Natural gas futures plummet as EIA reports smaller-than-expected storage decline

Natural gas plunged by more than 4% on Thursday after the Energy Information Administration reported a thinner-than-projected withdrawal in US natural gas inventories last week. This added to recent bearish sentiment spurred by extended forecasts calling for a broad warm-up in the US around March 10th.

Natural gas for delivery in April fell by 4.30% to $2.739 per million British thermal units by 15:50 GMT, shortly after it declined to a 1-1/2-week low of $2.723. The contract declined by 0.93% yesterday to $2.862, a third straight session of losses. Prices are down 8% so far this week.

The government agency said that US natural gas stockpiles fell by 219 billion cubic feet in the seven days through February 20th, compared to the five-year average drop of 131 bcf, turning surpluses back into deficits. However, analysts had projected a larger decline of around 240 bcf. Stockpiles slid by 117 bcf during the comparable period a year earlier.

Total gas held in US storage amounted to 1.938 trillion cubic feet last week, 1.5% below the five-year average inventory level of 1.968 trillion, compared to a 2.8% surplus a week earlier. The surplus over the year-ago stockpiles of 1.362 trillion cubic feet narrowed to 42.3% from 45.8% the previous week.

Inventories in the East Region fell by 141 billion cubic feet to 843 bcf and were 9.2% below the five-year average, while the West Region saw a net withdrawal of 4 bcf to 371 bcf, a surplus of 22.8% to the average. The Producing Region saw stockpiles decline by 74 bcf to 724 bcf, 1.9% below the average.

Temperatures to moderate

The smaller-than-expected drop in nationwide supplies added to already circling bearish sentiment, fanned by forecasts predicting warmer weather in the second week of March.

According to, natural gas demand in the US will be easing from very high to high through March 4th, with a neutral weather trend for the West over the following seven days, while the central and eastern US remain cool. However, a warm-up is projected around March 9-10th.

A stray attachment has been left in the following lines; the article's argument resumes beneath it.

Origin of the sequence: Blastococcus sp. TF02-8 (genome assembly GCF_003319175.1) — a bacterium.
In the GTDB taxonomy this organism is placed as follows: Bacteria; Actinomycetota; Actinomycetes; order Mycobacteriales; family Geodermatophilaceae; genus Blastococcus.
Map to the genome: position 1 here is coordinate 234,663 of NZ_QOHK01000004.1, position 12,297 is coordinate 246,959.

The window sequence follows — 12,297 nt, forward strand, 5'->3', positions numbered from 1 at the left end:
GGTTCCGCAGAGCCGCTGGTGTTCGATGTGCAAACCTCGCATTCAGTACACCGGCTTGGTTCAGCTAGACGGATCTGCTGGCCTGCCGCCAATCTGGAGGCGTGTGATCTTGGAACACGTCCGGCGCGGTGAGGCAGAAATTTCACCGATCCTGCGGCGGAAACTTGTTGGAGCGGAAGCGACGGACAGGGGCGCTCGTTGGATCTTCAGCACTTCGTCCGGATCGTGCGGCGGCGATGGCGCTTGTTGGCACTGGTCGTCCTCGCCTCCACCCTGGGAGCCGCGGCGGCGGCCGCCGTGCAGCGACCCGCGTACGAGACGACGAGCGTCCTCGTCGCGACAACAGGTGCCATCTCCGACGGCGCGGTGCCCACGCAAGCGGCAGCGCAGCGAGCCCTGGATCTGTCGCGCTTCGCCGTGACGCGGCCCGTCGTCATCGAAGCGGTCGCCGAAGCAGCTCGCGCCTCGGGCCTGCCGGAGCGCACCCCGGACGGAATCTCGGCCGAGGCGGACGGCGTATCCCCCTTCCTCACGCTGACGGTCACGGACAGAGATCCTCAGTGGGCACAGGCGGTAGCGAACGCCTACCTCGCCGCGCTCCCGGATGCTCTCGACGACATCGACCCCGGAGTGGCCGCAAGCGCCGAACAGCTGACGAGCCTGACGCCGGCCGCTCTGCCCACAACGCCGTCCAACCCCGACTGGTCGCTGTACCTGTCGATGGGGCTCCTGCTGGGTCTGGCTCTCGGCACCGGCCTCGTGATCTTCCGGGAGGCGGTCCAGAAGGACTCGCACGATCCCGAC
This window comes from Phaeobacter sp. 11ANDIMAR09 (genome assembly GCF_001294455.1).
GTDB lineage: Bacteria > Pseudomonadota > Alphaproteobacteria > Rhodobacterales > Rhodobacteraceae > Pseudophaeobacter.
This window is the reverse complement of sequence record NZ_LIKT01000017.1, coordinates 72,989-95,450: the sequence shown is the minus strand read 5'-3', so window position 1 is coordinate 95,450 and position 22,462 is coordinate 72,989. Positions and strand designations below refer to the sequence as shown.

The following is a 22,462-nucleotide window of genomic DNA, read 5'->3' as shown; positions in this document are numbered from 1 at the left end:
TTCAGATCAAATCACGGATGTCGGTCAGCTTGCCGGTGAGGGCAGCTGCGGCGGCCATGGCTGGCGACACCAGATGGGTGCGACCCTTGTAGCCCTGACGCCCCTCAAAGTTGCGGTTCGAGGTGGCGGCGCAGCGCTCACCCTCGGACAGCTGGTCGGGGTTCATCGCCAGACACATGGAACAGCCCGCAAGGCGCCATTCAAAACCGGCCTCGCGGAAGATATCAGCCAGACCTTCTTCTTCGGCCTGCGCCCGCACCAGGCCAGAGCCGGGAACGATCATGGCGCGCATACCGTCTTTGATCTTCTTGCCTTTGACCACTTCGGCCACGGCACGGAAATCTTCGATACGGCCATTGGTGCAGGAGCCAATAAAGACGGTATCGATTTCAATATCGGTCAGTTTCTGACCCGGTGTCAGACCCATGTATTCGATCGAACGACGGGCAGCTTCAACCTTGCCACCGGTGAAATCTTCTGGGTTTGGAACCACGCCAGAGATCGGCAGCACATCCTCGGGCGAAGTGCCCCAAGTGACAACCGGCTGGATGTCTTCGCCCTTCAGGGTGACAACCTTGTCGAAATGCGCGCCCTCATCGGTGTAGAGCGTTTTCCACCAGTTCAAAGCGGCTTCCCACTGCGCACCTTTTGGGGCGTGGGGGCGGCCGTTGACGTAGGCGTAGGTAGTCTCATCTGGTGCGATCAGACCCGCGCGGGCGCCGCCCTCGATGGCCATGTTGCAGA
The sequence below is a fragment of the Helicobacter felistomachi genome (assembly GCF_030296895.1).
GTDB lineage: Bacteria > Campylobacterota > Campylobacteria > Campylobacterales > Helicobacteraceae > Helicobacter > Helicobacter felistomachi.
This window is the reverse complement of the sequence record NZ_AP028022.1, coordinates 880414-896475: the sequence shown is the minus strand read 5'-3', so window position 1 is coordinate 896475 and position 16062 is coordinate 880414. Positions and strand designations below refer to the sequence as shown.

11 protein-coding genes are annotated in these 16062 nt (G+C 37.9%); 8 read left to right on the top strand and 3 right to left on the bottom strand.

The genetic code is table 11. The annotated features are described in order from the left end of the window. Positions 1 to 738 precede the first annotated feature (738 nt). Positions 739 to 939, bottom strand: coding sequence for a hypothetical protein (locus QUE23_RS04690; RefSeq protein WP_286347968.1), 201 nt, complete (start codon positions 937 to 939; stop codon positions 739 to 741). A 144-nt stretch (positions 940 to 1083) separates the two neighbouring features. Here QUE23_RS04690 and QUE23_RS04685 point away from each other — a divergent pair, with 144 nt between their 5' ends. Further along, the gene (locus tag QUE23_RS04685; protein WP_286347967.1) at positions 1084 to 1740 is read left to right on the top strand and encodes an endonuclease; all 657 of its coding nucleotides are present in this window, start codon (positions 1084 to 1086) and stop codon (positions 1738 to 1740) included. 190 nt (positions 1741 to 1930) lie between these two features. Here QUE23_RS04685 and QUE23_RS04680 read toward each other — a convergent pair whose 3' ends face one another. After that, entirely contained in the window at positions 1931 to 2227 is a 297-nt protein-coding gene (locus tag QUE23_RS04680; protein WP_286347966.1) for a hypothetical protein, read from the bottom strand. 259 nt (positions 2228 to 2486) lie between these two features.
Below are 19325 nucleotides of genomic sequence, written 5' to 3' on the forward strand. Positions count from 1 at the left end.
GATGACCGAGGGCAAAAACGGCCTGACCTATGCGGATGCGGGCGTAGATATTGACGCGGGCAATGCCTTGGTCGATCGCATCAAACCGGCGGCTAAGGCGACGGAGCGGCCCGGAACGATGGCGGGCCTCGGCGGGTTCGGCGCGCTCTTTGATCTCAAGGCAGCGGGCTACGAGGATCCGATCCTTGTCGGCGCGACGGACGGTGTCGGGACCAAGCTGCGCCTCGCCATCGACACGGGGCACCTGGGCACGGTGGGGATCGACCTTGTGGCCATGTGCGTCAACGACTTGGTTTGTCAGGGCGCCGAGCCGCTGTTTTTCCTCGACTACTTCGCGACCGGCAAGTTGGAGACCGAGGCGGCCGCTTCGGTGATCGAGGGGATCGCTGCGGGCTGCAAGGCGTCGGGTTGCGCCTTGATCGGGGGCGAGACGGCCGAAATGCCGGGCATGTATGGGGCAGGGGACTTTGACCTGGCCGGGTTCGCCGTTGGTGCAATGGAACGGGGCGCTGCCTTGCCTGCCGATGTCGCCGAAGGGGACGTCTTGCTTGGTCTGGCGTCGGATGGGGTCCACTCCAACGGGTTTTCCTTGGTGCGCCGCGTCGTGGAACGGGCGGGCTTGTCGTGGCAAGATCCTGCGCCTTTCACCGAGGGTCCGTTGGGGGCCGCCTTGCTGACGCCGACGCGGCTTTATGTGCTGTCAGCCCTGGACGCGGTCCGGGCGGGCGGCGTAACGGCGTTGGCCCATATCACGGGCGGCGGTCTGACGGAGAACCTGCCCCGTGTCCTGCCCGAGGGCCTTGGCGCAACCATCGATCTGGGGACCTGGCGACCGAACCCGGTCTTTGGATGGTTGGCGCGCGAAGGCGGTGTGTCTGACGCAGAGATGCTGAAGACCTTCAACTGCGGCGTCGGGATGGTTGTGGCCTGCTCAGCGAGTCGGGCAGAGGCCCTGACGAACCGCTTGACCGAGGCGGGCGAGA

The latest polar blast continues its sweep across the central and eastern US, spurring very strong national heating demand as readings decline to 15-30 degrees Fahrenheit below usual over the entire country, apart from the West. Northern Texas will see snow accumulations, while the core of the coldest air situated over the Midwest and Northeast will keep overnight lows in the single digits and below zero throughout Friday.

Late in the weekend and early next week, temperatures over the southern and eastern US will warm up but a new weather system will tap cold Canadian air into the central regions a few days later.

Weather systems carrying rain, snow and below-freezing temperatures will continue to track across the US next week, keeping readings across the central, northern and eastern US slightly below normal. However, weather patterns may see a significant shift around March 9-10th, leading to a warm-up to seasonal or even warmer weather across the entire US, apart from the far North.

Next week’s EIA report is also expected to show a draw well above the average of -115 bcf as last weekend and this week’s cold blasts across the majority of the US are taken into account. EIA data will likely show a decline of 220+ bcf on March 5th, expanding deficits to 100 – 150 bcf. An upcoming moderation in temperatures across large parts of the country, however, will warrant smaller withdrawals to follow, but exactly how small remains unclear.

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